Public Health (Alcohol) Bill

 

Sir, – Your editorial of February 8th blames lobbying for the slow progress through the Oireachtas of the Public Health (Alchohol) Bill.

The Bill’s many absurdities and contradictions explain better the slow progress of its passage through parliamentary scrutiny.

The concept of demerit goods, including alcohol, is not new in economics. The Bill’s treatment of demerit is fatally flawed because it increases the incomes of those who produce this demerit good. It is absurd to seek to reduce consumption of a demerit good by increasing the incomes of those who supply it.

Members of the Oireachtas have known since December 15, 2015, that the minimum pricing impacts of the Bill will increase the income of alcohol retailers by €78.3 million a year. (The Oireachtas Library and Research Service Digest on Public Health (Alcohol) Bill 2015, page 32).

My opposition to be Bill in 2015 emphasised that price increases intended to curtail alcohol consumption should accrue to the exchequer, as with excise taxes, and should not benefit alcohol retailers.

The Oireachtas was correct to question why the revenue from increasing the price of a demerit good was not available to the exchequer to increase the supply of merit goods such as health services, education and environment.

Your editorial states that “when vested interests move to protect their profits, public health takes second place”. This is precisely what the Bill does. Hiding alcohol at the back of the shop was a mere sideshow once alcohol retailers had the bonus of €78.3 million extra annual profits for minimal outlay.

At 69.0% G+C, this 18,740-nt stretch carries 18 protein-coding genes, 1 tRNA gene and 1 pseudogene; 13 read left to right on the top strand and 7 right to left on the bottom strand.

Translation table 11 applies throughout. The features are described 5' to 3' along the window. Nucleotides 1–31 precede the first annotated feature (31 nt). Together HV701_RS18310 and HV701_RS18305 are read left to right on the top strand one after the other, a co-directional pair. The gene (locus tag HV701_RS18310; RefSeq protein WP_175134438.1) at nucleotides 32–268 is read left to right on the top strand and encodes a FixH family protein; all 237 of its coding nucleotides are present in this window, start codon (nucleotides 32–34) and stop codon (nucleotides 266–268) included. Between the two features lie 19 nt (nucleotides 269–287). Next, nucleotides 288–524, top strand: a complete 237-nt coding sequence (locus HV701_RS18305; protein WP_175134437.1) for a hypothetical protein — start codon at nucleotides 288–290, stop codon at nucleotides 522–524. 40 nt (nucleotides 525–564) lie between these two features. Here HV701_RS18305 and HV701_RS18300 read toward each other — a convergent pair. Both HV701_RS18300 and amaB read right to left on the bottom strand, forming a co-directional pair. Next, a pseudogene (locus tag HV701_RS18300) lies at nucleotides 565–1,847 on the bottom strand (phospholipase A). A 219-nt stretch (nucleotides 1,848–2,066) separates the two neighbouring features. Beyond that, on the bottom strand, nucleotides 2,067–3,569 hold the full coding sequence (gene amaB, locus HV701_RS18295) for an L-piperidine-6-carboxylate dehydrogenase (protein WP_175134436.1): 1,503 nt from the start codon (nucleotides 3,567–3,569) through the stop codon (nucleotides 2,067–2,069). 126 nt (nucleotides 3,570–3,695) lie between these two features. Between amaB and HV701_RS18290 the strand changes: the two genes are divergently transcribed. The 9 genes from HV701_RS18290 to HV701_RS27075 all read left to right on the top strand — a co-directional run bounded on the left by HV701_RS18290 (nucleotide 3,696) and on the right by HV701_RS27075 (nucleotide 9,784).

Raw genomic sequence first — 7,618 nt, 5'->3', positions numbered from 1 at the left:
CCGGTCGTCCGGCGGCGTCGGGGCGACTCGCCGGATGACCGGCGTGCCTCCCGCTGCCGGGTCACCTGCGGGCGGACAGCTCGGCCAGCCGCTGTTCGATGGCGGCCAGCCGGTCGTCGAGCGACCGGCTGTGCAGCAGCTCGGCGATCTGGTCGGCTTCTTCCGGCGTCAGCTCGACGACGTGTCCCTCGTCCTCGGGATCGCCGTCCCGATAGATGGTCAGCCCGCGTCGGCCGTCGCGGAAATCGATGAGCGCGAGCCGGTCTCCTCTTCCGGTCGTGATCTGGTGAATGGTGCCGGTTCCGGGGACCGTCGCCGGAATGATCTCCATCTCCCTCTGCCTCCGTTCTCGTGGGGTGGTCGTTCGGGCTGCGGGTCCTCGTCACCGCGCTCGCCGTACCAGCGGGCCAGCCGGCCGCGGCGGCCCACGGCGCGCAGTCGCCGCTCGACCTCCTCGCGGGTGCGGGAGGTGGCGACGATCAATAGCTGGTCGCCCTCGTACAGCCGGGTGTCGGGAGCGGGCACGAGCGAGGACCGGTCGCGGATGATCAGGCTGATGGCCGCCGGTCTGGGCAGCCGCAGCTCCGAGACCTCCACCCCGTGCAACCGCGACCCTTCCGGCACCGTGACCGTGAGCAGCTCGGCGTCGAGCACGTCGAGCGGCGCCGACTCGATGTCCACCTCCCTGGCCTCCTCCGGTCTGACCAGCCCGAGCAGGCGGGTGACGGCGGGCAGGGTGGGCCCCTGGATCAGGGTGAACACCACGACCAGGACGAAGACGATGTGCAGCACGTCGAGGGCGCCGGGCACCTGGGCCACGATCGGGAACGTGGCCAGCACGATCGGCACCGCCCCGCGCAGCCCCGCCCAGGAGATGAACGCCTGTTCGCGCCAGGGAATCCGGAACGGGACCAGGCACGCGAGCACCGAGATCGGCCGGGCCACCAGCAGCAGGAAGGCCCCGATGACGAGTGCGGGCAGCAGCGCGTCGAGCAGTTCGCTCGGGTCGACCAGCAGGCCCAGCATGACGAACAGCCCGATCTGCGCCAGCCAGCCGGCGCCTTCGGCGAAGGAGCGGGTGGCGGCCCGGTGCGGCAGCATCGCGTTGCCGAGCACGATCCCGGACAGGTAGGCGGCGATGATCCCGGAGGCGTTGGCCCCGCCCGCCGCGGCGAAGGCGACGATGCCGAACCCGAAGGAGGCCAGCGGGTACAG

The contest is now how this €78.3 million will be shared between the various elements of the alcohol supply chain.

Minimum pricing in this Bill is not based on the social cost of demerit goods because it exempts high-price purchases. We were regularly assured by proponents of the Bill that it would not affect the price of drink consumed in hotels and private clubs. If you can afford to buy higher priced alcohol, the demerit of alcohol in the Bill mysteriously disappears. Cheap alcohol is a demerit good. Dear alcohol is not a demerit good under minimum pricing.

Efficient retailing and distribution have resulted in lower prices in supermarkets than in other outlets. The Bill defines efficient retailing as a demerit good to be subject to minimum pricing but high-cost inefficient retailing is exempt. In internationally traded goods minimum pricing reduces the share of the selling price to the primary producer in order to benefit the retailer.

Since Ireland is committed to free trade as a small open economy we may come to regret this distortion of international trade. If Ruritania were to impose minimum pricing on, say, Irish butter (on health grounds, of course) its retailers would benefit and the share of Irish dairy producers in the selling price would fall.

World Health Organisation data indicate that alcohol consumption in Ireland fell by 24 per cent from 14.4 litres per head in 2003/2005 to 10.9 in 2015, the average for the 28 EU member states. Excise taxes worked. The data also show 26 countries worldwide with higher alcohol consumption than Ireland.

Instead of bungled interventions in retailing, the Irish health sector should address its poor budgeting, long waiting lists, the trolley population in the corridors and overall costs which are excessive by international standards. – Yours, etc,

Dr SEAN BARRETT,

Department of Economics,

Trinity College Dublin,

Dublin 2.